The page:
Dr Andrew Ginn, Westmead Hospital, Sydney, discussed the results of their study, looking at the colistin MIC of 4555 Enterobacteriaceae (excluding those intrinsically resistant species), from 2007 to 2016. They found 96 (2.1%) strains resistant to colistin. PCR and sequencing confirmed that two E.coli isolates harboured mcr-1. Both strains were found in patients with UTI, but were isolated two years apart, with no geographical connection, and neither patient had recent travel history. The strains were distinct sequence types and plasmids, but the plasmids were identical to those that have been found in Asia. It is possible that the strains were transmitted by migratory birds.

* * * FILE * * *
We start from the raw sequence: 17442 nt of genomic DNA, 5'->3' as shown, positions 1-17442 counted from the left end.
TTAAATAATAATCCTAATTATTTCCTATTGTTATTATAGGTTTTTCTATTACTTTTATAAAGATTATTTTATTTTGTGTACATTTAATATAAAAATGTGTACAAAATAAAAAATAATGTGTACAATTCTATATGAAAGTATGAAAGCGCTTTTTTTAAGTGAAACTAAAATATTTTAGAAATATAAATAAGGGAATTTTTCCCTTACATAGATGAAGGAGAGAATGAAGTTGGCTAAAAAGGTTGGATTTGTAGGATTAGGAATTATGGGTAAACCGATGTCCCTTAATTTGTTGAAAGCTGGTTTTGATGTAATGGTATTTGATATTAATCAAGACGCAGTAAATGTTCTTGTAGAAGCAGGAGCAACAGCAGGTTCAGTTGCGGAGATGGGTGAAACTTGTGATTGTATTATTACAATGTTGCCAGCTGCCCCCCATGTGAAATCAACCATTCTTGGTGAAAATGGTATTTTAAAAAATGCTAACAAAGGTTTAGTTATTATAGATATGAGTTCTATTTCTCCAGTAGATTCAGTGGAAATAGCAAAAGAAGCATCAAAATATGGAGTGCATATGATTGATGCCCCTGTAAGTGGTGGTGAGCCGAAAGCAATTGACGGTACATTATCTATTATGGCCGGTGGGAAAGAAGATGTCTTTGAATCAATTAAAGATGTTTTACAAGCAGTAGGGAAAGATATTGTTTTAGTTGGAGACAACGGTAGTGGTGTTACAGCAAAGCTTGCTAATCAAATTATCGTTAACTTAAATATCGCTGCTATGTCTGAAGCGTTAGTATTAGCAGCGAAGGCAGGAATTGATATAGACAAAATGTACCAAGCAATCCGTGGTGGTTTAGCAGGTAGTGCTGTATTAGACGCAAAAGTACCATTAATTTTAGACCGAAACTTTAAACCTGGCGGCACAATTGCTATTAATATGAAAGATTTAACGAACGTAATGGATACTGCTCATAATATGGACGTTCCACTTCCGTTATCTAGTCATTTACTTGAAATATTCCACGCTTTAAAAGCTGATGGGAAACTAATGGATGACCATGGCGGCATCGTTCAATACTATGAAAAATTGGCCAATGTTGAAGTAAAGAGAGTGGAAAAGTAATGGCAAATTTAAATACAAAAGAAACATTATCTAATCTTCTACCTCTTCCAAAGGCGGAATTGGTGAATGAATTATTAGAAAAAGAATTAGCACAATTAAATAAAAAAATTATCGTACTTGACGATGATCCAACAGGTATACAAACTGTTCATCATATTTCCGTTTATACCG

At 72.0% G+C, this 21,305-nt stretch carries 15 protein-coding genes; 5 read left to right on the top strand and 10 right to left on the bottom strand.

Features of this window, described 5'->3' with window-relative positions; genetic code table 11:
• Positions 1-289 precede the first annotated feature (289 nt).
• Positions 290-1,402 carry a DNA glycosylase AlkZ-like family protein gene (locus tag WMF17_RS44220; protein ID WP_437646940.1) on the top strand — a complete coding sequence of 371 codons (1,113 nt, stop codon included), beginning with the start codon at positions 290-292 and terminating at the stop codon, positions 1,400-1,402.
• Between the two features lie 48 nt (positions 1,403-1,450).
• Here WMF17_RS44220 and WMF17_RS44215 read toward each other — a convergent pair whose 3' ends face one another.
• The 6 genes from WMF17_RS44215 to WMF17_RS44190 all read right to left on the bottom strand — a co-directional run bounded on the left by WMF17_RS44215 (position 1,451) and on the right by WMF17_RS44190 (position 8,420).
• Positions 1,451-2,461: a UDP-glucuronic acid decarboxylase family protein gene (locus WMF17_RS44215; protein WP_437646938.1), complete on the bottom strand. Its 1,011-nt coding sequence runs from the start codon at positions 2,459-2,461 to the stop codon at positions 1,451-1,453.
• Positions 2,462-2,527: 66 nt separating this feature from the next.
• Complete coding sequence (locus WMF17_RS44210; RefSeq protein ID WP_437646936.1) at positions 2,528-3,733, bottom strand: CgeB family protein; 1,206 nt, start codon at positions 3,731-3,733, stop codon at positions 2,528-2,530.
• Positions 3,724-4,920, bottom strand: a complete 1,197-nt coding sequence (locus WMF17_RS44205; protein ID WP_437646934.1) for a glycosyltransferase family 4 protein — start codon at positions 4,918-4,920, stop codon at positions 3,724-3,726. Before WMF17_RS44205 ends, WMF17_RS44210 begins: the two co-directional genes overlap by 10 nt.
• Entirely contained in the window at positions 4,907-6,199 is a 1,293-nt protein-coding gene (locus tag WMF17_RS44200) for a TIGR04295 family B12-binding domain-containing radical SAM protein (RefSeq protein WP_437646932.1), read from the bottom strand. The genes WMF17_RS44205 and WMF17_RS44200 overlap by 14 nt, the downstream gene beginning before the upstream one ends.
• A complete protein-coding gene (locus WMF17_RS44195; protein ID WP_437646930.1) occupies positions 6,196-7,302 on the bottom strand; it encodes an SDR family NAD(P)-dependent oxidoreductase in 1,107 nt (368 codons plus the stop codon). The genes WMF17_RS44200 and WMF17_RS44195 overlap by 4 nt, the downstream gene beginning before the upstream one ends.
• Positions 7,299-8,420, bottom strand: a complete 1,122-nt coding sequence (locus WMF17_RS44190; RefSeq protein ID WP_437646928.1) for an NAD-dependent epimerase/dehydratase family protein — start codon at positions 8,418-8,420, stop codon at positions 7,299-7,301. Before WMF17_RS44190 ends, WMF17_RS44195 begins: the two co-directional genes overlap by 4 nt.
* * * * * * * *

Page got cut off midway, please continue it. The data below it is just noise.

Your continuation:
Another area covered by several presenters was the human microbiota or microbiome (microbiota usually refers to the community of organisms/viruses/parasites present, whereas the microbiome refers to the collective microbial genetic pool). Microbiome studies have grown exponentially in the last few years as next generation sequencing systems have become faster and cheaper. The Human Microbiome Project, which was completed in 2003, cost nearly 3 billion dollars; compared to current costs of <$1000. Microbiome research is helping to better understand the development and spread of resistance, especially the interplay between the environment, humans and agriculture (back to the One Health theme again). The first Plenary Session was presented by Dr Geraint Rogers, Flinders University, Adelaide, a molecular microbiologist and microbial ecologist. His talk was titled "Antimicrobial Resistance and the Human Microbiome". Dr Rogers discussed how new studies have shown that early antibiotic use in children can have lifelong consequences for immune response (e.g. weakened response to vaccines), development of diabetes, obesity risk, and future mental health issues (reference= Nat Immunol. 2014 Apr;15(4):307-10. doi: 10.1038/ni.2847). In adults, antibiotic use can also affect lipid and glucose metabolism, immune regulation, CNS function, nutrition, and prevention of infection. Antibiotic pressure leads to selection, mutation and adaptation of the microbiota. This is often systemic. The antibiotics with the greatest 'antibiotic risk index' includes cephalosporins, carbapenems, quinolones and clindamycin. The Royal Adelaide Hospital has a research programme, developing faecal microbiota transplants for people who have had many courses of antibiotics as well as recurrent Clostridium difficile infections.